Take the example of John Brant, an indigenous man who was elected to the Upper Canada Assembly, but whose election was subsequently nullified. As professor Veronica Strong-Boag wrote in 2002, “lease-holding, the proprietorship said to exist on Native reserves, was held not to count as property for the purpose of suffrage. Thus many of Brant's supporters were disenfranchised."
While indigenous people’s property rights were said not to count, the rights of white British subjects were upheld, and were sometimes even accepted in spite of the rules. As recently as 1969, British subjects who had lived in Canada for a year were eligible to vote, even South African citizens, although the country left the Commonwealth in 1961. Not by coincidence, South Africa has long contained Africa’s largest percentage of white inhabitants.
Today, there are no voting exemptions for property holders who are not Canadian citizens. As Ryerson professor Myer Siemiatycki has pointed out, Toronto’s municipal voter’s list includes property owners who are not residents of Toronto, but are still extended the right to vote, if they are citizens. Meanwhile, Siemiatycki notes, non-citizen property holders who do live here (and pay taxes here, and send their kids to school here, and otherwise contribute to and use the city) are excluded from voting at any level of government.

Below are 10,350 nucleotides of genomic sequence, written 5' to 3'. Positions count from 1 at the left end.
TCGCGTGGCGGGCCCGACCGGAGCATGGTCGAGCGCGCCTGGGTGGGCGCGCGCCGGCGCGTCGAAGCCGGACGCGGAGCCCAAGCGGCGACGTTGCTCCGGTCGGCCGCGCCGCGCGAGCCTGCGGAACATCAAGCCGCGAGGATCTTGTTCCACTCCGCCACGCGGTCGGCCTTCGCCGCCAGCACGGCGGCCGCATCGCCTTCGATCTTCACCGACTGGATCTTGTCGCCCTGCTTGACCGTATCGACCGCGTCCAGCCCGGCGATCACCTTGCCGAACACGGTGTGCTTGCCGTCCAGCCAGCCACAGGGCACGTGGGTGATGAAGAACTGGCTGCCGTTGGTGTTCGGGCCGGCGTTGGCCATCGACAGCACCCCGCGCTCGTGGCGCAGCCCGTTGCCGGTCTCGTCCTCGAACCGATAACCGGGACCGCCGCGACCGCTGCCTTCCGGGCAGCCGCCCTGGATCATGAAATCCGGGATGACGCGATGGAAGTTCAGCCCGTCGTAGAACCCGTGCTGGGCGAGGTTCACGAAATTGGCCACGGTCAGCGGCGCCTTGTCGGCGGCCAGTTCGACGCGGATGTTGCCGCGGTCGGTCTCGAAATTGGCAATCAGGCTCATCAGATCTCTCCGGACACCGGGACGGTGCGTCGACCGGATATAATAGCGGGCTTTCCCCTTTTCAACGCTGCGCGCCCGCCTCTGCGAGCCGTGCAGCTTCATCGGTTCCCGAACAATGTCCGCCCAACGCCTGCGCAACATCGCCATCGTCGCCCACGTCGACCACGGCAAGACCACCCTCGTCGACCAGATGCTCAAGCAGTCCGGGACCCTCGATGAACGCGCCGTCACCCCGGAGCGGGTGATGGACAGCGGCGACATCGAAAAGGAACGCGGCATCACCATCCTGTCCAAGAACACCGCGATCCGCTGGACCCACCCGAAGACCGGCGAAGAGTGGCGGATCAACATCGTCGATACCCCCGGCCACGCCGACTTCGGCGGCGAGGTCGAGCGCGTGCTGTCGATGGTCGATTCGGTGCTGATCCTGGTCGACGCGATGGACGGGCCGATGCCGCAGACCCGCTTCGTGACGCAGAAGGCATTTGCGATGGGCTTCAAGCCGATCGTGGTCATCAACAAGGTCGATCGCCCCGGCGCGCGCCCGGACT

Before 1971, almost 80 per cent of immigrants to Canada were European – in other words, white. Between 2006 and 2011 more than 80 per cent of immigrants came from Asia, African, the Caribbean, and Central and South America.
As the makeup of our country has changed, so have restrictions for voting rights. For more than a century, proof of property rights, residency and taxation were good enough to allow British subjects to vote at the local level. Today, citizenship is the new standard for today’s mostly racialized immigrants. Yet non-citizen British subjects could vote in municipal elections until 1985 in Ontario; they retained the municipal vote in Nova Scotia until 2007.
We must also remember that other classes of non-citizen residents – temporary foreign workers, refugees, student visa holders, and people without any documentation – are not part of the current conversation to extend voting rights. Indeed, the mere mention of these groups, particularly undocumented people, is a non-starter for politicians.
So it was with indigenous people in the early days of Confederation, when politicians like Conservative George Foster had to assure his colleagues that enfranchisement was not meant for all indigenous people: “it is not the intention nor is it in the power of this Bill to enfranchise the wild hordes of savage Indians all over the Dominion.”